March 1953: Death of William Inglis Bilsland – Life-Long Member of the Glasgow Highland Club – Bagpipe Player – Promoter of Bagpipe Playing and Highland Music

On the front page of The Glasgow Herald, on Friday the 6th of March, 1953, is the notice of the death of Will Inglis Bilsland. He died in a

nursing home in the city, and his residence is given as ‘Bothkennar’, Prince Albert Road, Dowanhill. His wife was Elsie Smeaton Munro,

who is featured elsewhere on this website.


Bilsland’s obituary is on page eight of the Herald, on the 6th, and reads:



Mr William Bilsland


Mr William Inglis Bilsland, 8 Prince Albert Road, Glasgow, who

invented and patented improved machine-tool equipment, died

yesterday in a Glasgow nursing home.


Mr Bilsland was a life-long member of the Glasgow Highland Club

and did much to promote and sustain the finer parts [? text not legible

in microfilm copy] of bagpipe playing and Highland music throughout

Scotland. Himself a piper, he was an enthusiastic member of the Glasgow

Highland Club pipe band and was for some time their director.


Belonging to the Gaisland, Stirlingshire, branch of a family who have

given prominent citizens to Glasgow and to Scotland, Mr Bilsland was

educated at Glasgow High School and in the Faculty of Engineering at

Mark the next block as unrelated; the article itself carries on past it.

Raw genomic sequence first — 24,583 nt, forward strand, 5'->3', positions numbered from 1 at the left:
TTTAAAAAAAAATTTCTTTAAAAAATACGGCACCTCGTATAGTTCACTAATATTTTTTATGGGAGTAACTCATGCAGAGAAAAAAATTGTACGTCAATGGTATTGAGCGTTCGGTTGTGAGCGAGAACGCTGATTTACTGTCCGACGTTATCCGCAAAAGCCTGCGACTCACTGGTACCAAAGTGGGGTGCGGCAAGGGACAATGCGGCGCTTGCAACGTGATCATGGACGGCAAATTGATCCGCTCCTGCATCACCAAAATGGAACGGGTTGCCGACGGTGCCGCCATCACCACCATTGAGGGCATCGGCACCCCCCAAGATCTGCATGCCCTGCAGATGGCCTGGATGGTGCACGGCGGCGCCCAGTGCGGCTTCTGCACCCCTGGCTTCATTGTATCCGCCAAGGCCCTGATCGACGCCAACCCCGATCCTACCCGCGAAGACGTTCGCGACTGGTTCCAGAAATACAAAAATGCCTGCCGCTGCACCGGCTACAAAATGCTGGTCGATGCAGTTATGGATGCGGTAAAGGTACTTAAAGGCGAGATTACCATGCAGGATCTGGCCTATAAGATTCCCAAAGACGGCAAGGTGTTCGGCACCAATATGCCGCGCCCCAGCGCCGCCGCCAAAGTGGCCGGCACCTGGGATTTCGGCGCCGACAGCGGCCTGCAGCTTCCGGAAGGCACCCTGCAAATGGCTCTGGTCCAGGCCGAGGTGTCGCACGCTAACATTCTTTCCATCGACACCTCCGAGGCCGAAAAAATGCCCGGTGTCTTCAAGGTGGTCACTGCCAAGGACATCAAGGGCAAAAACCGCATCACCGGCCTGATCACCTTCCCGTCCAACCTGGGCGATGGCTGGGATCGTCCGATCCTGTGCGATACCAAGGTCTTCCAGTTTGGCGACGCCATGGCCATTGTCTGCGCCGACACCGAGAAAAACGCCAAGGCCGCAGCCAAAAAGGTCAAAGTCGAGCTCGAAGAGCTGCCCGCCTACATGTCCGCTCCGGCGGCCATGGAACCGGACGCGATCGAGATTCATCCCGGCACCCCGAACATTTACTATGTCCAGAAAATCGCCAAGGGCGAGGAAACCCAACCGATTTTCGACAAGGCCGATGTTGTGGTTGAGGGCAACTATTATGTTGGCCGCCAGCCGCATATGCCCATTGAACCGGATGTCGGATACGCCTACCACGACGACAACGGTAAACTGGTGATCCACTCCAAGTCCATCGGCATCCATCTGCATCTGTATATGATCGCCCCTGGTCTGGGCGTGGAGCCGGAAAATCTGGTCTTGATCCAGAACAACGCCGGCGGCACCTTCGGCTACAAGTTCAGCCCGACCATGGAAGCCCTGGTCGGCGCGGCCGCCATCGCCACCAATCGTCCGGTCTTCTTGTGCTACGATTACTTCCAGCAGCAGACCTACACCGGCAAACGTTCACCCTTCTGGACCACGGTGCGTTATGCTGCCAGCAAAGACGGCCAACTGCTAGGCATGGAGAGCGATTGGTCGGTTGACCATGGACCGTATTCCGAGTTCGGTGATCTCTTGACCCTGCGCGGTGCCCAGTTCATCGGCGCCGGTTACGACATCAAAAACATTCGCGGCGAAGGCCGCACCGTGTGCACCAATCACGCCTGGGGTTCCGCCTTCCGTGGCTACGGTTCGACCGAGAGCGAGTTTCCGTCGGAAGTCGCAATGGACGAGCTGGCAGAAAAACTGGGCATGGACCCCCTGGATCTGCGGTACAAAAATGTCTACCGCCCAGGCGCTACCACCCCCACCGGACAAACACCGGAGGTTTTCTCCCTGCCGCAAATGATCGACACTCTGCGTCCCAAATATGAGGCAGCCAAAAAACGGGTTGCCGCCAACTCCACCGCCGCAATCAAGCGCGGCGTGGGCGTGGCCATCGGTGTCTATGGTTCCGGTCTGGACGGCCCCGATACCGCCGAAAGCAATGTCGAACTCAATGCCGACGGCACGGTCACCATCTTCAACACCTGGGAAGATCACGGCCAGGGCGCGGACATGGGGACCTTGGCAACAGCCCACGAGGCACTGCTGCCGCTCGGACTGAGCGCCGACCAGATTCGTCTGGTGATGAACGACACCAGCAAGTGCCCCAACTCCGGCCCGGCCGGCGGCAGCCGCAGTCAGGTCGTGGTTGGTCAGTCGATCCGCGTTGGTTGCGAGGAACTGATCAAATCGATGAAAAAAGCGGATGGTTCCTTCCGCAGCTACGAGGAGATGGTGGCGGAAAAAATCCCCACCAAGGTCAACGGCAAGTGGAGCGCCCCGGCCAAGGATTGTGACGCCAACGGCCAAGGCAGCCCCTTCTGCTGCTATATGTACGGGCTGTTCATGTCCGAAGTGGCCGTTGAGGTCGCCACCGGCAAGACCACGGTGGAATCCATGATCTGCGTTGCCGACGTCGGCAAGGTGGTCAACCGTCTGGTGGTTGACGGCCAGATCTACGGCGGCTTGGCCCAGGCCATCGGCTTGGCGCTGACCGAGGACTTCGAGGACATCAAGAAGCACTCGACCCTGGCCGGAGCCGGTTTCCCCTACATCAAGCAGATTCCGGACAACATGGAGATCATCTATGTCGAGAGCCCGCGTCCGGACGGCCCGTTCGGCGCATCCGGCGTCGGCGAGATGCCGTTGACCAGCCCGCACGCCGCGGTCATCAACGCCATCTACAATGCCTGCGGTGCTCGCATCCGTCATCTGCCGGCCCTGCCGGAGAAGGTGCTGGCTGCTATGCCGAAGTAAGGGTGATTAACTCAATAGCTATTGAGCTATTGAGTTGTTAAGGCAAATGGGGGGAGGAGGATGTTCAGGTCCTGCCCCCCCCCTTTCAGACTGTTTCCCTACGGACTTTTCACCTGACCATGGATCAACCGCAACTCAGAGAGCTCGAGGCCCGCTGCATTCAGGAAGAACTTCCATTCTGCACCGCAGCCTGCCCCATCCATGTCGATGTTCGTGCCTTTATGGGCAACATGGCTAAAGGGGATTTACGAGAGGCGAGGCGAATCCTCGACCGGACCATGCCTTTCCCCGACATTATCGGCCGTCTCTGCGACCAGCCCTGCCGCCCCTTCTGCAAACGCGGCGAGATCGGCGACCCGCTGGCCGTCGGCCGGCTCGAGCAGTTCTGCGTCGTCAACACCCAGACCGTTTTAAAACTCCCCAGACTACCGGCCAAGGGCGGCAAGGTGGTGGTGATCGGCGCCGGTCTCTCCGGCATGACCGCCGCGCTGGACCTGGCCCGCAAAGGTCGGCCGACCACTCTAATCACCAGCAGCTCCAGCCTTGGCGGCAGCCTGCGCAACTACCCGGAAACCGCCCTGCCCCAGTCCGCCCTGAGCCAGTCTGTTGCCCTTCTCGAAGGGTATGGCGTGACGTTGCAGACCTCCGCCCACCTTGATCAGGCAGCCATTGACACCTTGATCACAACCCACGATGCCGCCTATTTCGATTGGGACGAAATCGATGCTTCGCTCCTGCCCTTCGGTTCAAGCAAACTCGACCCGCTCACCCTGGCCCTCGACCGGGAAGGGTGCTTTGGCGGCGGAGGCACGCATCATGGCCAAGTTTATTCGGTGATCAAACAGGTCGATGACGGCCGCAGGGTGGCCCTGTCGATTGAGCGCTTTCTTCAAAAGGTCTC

the Royal Technical College and Glasgow University. He devoted his

engineering experience to the improvement of machine-tool equipment

and to machine calculating apparatus.


He is survived by his wife, who before her marriage was, Elsie Smeaton

Munro, authoress and playwright.”


A search of google books found Bilsland’s obituary on page 312 of The Foundry Trade Journal, 1953. It reads:


“MR. WILLIAM INGLIS BILSLAND, of Glasgow, who died on March 5, invented and patented improved machine-tool



Presumably, he was related to Sir William Bilsland LLD (1847-1921), the eminent baker and Lord Provost of Glasgow, who was born at

Ballat, near Balfron in Stirlingshire.


There is an entry for ‘Bothekennar’, number 8 Prince Albert Road, in the website, as well as a photograph of the

house. A list of occupants, from 1860 to 1912, is also provided.


For more information about the Glasgow Highland Club, and its history, please see the website:


George Fairfull-Smith, July 2022.